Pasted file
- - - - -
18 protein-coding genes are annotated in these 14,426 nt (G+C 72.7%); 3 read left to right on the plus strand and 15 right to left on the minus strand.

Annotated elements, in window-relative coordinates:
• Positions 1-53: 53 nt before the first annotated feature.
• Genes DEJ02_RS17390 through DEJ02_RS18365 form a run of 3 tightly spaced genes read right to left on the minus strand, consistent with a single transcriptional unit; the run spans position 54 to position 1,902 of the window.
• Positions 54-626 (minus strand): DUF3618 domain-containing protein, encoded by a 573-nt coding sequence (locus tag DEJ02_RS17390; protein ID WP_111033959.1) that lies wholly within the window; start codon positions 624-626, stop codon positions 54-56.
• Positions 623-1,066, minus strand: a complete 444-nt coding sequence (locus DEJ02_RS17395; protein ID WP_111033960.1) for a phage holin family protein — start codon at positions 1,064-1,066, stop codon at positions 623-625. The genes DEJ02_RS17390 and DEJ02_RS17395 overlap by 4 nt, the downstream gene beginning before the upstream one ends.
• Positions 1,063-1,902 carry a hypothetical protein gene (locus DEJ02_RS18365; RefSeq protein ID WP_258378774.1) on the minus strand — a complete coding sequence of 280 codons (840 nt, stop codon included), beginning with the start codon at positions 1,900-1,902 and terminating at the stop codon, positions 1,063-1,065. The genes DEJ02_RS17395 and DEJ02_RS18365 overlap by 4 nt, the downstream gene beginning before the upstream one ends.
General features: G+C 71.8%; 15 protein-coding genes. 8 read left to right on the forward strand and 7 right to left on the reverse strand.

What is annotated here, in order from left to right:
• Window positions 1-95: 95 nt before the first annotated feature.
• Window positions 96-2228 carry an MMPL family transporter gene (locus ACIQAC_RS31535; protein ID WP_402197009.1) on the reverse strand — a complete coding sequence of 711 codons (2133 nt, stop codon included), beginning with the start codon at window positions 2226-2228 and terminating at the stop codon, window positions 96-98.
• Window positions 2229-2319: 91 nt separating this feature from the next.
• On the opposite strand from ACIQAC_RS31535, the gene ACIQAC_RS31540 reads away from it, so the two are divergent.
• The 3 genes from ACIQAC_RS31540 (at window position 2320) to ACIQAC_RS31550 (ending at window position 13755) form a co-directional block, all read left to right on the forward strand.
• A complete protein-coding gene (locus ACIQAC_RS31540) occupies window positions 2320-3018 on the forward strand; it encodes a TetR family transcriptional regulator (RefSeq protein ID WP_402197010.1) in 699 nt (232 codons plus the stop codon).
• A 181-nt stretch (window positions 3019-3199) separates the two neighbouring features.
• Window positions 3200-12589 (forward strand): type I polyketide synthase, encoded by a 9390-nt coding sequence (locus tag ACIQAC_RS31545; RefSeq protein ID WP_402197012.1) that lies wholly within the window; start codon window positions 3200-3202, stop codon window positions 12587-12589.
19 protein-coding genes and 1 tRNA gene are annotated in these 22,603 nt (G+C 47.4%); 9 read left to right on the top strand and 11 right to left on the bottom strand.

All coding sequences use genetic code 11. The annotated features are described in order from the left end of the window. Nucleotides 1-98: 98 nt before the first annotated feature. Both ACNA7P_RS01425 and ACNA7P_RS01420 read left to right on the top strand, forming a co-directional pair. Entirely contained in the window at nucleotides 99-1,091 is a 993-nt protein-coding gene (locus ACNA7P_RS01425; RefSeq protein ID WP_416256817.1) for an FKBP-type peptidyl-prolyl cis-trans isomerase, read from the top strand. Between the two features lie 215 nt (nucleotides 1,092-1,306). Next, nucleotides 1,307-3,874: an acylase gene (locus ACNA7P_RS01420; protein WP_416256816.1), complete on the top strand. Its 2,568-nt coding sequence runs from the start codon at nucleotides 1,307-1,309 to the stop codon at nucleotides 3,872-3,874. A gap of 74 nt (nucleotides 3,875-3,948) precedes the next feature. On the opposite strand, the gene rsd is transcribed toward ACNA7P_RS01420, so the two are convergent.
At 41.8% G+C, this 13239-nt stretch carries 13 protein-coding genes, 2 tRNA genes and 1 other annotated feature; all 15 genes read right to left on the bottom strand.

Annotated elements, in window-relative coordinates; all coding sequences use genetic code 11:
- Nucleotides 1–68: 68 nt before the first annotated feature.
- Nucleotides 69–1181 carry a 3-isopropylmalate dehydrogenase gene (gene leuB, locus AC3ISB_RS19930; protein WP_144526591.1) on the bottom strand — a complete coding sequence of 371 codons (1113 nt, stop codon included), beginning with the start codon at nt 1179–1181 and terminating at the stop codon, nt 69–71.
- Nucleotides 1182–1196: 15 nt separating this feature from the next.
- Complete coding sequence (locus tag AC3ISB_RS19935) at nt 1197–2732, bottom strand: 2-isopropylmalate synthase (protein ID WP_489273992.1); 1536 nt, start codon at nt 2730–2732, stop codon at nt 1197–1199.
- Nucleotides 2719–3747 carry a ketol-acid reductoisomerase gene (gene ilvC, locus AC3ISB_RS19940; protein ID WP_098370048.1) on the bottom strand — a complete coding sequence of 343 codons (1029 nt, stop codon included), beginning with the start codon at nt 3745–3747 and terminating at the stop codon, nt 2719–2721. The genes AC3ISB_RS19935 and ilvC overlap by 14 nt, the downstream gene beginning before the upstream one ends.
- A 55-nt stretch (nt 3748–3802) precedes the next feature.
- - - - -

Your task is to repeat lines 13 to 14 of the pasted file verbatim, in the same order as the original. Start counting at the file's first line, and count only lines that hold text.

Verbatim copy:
• On the opposite strand from ACIQAC_RS31535, the gene ACIQAC_RS31540 reads away from it, so the two are divergent.
• The 3 genes from ACIQAC_RS31540 (at window position 2320) to ACIQAC_RS31550 (ending at window position 13755) form a co-directional block, all read left to right on the forward strand.